HelenGuest Bloggers, March Hacks, March Top and Dress1 Comment

Marie’s March Dress

Today we want to welcome Marie of @marie_stitchedup for another guest blogger post! Marie is not only a talented sewist in her own right, she’s also been an outspoken advocate for increased accessibility and inclusion in the sewing community. We have learned so much from her over the years, and it is an honor to have her guest posting for Helen’s Closet. Today, Marie is sharing her version of the March Dress and demonstrating how she hacked it to create an internal facing. So without further ado, let’s see Marie’s March!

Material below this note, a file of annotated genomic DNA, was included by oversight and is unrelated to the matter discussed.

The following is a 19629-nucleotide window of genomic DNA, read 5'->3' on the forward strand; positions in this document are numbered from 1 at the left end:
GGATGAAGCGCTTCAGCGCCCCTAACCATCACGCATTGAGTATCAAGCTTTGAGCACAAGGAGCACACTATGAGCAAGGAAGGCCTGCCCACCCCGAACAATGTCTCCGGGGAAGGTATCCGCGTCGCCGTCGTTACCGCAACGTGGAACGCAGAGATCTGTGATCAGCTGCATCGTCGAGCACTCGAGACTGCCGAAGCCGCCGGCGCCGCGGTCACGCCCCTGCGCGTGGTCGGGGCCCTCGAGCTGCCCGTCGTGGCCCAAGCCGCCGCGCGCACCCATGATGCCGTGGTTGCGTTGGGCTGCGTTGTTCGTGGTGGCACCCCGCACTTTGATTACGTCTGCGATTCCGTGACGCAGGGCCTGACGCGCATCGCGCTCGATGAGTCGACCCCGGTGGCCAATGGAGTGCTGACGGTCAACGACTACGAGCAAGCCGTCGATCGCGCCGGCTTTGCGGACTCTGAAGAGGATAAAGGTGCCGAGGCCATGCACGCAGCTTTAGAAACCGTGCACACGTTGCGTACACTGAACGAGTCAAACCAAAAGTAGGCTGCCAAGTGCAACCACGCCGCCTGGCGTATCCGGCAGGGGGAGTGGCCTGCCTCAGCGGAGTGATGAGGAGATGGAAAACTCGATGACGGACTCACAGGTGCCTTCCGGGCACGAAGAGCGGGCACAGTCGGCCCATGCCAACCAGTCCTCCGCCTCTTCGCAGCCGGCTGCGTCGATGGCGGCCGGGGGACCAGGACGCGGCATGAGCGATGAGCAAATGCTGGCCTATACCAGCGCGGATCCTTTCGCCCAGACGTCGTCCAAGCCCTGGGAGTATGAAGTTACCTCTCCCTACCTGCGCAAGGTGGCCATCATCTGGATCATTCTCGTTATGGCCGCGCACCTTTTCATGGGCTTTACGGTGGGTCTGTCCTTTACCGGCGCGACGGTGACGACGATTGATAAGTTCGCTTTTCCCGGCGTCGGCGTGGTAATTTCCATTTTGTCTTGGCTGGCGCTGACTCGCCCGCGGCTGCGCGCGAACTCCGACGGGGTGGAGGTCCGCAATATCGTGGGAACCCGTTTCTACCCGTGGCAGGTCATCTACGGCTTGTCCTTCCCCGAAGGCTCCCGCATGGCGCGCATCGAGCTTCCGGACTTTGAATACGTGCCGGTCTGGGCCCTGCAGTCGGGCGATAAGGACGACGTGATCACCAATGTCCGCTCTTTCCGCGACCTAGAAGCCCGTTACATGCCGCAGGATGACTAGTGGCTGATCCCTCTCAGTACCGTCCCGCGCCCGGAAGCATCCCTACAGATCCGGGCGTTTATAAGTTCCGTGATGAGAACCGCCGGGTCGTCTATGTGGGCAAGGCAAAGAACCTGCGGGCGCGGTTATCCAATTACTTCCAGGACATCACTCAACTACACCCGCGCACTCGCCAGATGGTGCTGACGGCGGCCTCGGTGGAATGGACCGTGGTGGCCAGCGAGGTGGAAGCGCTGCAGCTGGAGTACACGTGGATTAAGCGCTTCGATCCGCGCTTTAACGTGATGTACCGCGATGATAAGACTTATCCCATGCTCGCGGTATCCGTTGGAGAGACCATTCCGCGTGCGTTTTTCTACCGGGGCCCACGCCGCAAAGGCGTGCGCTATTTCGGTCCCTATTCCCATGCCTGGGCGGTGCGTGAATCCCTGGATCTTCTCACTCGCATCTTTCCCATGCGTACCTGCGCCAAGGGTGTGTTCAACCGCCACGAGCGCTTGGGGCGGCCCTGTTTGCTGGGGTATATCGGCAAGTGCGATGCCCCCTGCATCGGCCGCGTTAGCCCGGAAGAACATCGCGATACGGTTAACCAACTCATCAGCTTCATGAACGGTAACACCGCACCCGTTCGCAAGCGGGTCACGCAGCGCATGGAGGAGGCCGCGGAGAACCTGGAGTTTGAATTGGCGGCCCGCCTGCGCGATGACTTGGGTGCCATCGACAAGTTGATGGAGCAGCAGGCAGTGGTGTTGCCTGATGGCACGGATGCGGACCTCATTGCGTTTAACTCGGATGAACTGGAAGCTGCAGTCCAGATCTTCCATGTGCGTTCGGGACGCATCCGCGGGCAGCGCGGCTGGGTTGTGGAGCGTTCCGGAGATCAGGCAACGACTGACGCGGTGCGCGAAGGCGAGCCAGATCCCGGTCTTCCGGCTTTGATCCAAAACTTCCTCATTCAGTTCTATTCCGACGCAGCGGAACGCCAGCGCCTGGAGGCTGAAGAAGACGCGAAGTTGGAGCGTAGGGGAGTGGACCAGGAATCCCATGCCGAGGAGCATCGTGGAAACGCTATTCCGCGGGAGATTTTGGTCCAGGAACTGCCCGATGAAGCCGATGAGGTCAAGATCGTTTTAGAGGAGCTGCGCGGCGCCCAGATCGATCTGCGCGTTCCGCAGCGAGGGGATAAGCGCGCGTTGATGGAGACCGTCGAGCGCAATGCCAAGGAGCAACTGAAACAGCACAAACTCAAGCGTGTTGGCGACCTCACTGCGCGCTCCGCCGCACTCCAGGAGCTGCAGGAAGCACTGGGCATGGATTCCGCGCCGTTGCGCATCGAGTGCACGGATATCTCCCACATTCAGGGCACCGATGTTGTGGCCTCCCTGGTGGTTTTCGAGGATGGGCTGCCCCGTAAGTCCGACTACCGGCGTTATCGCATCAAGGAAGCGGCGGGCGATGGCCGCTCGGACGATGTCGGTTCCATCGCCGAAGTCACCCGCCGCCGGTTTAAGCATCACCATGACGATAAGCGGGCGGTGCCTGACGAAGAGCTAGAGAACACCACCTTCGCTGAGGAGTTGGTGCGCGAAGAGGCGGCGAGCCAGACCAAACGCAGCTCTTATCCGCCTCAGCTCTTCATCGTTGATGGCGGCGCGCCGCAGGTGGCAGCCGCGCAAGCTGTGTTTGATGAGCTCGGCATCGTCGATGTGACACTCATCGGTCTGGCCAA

Marie of @marie_stitchedup's March Dress

Helen’s Closet March Dress

Thank you Helen’s Closet for for inviting me to add my thoughts to the newly released March Dress and Top. You may have seen me around on Instagram already, under the handle @marie_stitchedup. This is where I chronicle my sewing progress, what it’s like to live and sew with a disability, and copious amounts of photos of Woody, my gorgeous Cocker Spaniel!  

Marie of @marie_stitchedup's March Dress

I have been sewing for just over 3 years now, after needing something in my life in addition to medical appointments and surgical rehabilitation. Little did I know how much it would become such a huge part of my life and identity. I could never have imagined how many connections and friendships I would make through sharing my sewing story on Instagram.